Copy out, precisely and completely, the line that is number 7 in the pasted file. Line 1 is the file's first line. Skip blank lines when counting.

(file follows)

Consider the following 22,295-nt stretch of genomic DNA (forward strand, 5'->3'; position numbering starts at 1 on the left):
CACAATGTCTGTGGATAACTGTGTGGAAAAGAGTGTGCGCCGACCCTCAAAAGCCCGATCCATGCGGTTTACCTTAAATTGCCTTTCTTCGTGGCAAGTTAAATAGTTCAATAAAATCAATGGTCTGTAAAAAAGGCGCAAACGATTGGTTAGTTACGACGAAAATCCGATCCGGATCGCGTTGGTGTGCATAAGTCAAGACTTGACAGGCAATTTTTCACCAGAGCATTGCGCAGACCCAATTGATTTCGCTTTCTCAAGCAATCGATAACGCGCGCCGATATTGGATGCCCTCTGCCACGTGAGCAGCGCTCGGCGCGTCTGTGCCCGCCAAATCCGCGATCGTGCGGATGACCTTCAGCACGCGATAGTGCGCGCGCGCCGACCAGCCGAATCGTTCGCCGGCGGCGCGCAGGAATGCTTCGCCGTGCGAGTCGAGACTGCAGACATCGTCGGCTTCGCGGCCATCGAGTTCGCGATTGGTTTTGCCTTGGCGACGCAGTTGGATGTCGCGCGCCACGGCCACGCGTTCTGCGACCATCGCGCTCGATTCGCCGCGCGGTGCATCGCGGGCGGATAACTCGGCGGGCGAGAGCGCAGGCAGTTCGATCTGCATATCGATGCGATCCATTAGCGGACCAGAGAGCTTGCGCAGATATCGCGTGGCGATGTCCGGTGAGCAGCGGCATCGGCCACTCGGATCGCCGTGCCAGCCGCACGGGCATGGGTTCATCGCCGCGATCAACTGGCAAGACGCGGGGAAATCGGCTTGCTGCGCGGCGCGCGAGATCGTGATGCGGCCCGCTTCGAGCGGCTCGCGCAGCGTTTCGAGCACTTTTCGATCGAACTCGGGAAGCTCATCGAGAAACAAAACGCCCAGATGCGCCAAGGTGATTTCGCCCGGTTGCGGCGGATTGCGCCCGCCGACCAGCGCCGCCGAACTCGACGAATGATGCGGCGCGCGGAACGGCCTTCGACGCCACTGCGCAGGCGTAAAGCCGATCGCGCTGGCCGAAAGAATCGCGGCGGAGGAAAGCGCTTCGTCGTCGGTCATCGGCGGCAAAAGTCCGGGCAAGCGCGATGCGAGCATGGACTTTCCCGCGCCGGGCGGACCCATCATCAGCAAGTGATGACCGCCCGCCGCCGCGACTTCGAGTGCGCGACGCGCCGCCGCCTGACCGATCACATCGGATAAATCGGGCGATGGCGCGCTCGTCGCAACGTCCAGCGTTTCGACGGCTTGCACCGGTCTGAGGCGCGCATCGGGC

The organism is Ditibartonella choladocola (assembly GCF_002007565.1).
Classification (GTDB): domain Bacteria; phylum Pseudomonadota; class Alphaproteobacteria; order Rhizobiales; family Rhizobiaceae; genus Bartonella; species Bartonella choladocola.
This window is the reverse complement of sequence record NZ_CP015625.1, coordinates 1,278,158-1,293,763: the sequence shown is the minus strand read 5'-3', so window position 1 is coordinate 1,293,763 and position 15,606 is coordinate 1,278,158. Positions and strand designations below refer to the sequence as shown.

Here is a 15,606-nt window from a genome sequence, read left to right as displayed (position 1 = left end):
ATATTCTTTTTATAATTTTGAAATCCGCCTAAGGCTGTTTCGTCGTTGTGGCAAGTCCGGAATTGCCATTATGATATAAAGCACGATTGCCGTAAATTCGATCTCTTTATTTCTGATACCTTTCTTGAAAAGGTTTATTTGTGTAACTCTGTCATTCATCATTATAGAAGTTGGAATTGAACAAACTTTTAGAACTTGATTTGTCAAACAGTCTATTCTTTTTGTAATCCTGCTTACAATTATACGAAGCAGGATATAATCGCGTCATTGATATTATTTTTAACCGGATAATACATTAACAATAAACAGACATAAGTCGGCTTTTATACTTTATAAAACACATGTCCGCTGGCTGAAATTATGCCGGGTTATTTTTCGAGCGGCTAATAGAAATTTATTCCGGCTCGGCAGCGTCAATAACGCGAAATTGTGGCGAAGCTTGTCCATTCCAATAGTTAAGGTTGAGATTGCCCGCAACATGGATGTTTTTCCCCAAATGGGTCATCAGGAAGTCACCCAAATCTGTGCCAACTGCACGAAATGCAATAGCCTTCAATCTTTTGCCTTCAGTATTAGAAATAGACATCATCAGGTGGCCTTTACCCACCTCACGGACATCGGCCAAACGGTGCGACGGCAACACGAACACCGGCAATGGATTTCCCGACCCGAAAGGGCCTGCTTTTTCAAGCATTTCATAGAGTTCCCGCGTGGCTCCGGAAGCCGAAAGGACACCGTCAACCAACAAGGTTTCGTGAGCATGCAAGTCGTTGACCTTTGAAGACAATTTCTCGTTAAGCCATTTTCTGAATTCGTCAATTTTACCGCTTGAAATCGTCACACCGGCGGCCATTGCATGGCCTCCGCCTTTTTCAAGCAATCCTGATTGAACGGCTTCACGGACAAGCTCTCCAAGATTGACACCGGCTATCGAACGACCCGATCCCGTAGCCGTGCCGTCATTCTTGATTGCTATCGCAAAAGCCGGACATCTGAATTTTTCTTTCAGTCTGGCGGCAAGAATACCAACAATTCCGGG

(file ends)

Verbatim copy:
ATATTCTTTTTATAATTTTGAAATCCGCCTAAGGCTGTTTCGTCGTTGTGGCAAGTCCGGAATTGCCATTATGATATAAAGCACGATTGCCGTAAATTCGATCTCTTTATTTCTGATACCTTTCTTGAAAAGGTTTATTTGTGTAACTCTGTCATTCATCATTATAGAAGTTGGAATTGAACAAACTTTTAGAACTTGATTTGTCAAACAGTCTATTCTTTTTGTAATCCTGCTTACAATTATACGAAGCAGGATATAATCGCGTCATTGATATTATTTTTAACCGGATAATACATTAACAATAAACAGACATAAGTCGGCTTTTATACTTTATAAAACACATGTCCGCTGGCTGAAATTATGCCGGGTTATTTTTCGAGCGGCTAATAGAAATTTATTCCGGCTCGGCAGCGTCAATAACGCGAAATTGTGGCGAAGCTTGTCCATTCCAATAGTTAAGGTTGAGATTGCCCGCAACATGGATGTTTTTCCCCAAATGGGTCATCAGGAAGTCACCCAAATCTGTGCCAACTGCACGAAATGCAATAGCCTTCAATCTTTTGCCTTCAGTATTAGAAATAGACATCATCAGGTGGCCTTTACCCACCTCACGGACATCGGCCAAACGGTGCGACGGCAACACGAACACCGGCAATGGATTTCCCGACCCGAAAGGGCCTGCTTTTTCAAGCATTTCATAGAGTTCCCGCGTGGCTCCGGAAGCCGAAAGGACACCGTCAACCAACAAGGTTTCGTGAGCATGCAAGTCGTTGACCTTTGAAGACAATTTCTCGTTAAGCCATTTTCTGAATTCGTCAATTTTACCGCTTGAAATCGTCACACCGGCGGCCATTGCATGGCCTCCGCCTTTTTCAAGCAATCCTGATTGAACGGCTTCACGGACAAGCTCTCCAAGATTGACACCGGCTATCGAACGACCCGATCCCGTAGCCGTGCCGTCATTCTTGATTGCTATCGCAAAAGCCGGACATCTGAATTTTTCTTTCAGTCTGGCGGCAAGAATACCAACAATTCCGGG